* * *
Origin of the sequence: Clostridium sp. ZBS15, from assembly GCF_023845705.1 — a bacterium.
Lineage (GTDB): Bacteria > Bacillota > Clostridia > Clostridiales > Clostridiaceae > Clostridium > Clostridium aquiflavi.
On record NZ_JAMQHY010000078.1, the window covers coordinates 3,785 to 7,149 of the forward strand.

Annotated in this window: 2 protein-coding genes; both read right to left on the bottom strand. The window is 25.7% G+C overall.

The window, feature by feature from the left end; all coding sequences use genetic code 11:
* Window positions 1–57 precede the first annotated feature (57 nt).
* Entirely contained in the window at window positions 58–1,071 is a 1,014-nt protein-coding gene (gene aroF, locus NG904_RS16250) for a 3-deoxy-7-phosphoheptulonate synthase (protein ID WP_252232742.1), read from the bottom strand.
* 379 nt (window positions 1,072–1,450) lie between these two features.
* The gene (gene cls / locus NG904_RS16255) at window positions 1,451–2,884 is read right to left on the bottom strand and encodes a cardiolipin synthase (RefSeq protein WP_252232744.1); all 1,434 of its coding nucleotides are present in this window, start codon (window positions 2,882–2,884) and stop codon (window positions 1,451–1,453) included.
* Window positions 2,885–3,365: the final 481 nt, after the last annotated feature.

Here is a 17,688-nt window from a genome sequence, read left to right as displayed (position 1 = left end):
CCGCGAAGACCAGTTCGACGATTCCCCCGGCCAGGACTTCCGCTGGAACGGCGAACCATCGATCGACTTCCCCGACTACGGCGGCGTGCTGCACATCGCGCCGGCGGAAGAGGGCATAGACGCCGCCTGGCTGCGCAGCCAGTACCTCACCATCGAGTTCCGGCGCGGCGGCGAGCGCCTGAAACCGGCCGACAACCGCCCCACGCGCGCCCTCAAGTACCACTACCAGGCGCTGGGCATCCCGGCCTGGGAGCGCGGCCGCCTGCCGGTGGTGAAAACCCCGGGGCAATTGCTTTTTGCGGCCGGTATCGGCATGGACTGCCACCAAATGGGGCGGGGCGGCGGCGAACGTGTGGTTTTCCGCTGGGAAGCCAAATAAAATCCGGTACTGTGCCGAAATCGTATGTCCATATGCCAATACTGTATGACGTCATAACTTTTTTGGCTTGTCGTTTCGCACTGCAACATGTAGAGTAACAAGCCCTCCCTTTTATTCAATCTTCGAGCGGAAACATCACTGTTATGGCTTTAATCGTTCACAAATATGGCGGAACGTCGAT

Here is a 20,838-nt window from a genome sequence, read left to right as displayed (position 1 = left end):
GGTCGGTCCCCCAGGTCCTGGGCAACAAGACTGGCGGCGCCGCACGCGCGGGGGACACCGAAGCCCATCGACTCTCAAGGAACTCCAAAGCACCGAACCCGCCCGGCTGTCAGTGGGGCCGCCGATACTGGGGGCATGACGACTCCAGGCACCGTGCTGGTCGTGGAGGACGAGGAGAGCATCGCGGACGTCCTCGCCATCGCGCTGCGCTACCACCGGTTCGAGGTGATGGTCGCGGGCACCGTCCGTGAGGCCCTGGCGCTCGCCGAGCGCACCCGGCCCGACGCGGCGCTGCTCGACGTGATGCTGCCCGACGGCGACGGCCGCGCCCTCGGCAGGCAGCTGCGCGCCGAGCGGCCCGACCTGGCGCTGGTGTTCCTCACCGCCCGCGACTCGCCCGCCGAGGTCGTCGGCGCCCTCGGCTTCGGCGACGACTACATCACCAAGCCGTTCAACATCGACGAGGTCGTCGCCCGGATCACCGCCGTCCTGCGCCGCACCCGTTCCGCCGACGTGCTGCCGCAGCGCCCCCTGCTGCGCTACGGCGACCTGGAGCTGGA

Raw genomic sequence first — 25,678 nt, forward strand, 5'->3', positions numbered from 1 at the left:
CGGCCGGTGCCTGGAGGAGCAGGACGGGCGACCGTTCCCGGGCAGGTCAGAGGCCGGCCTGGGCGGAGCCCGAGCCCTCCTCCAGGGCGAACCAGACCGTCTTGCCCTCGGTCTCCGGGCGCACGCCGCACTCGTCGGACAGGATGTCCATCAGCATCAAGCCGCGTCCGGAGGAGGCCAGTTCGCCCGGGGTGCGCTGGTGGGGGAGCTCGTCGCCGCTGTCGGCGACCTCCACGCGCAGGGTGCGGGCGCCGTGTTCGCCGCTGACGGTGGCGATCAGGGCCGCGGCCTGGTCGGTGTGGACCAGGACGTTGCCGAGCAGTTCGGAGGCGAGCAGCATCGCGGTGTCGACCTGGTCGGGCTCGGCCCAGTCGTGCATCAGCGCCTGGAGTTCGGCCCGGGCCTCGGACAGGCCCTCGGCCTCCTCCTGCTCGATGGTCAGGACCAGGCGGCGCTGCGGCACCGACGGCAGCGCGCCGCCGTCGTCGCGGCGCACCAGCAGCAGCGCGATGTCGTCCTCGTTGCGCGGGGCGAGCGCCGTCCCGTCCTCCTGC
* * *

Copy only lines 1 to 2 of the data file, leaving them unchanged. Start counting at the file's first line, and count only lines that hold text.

Origin of the sequence: Clostridium sp. ZBS15, from assembly GCF_023845705.1 — a bacterium.
Lineage (GTDB): Bacteria > Bacillota > Clostridia > Clostridiales > Clostridiaceae > Clostridium > Clostridium aquiflavi.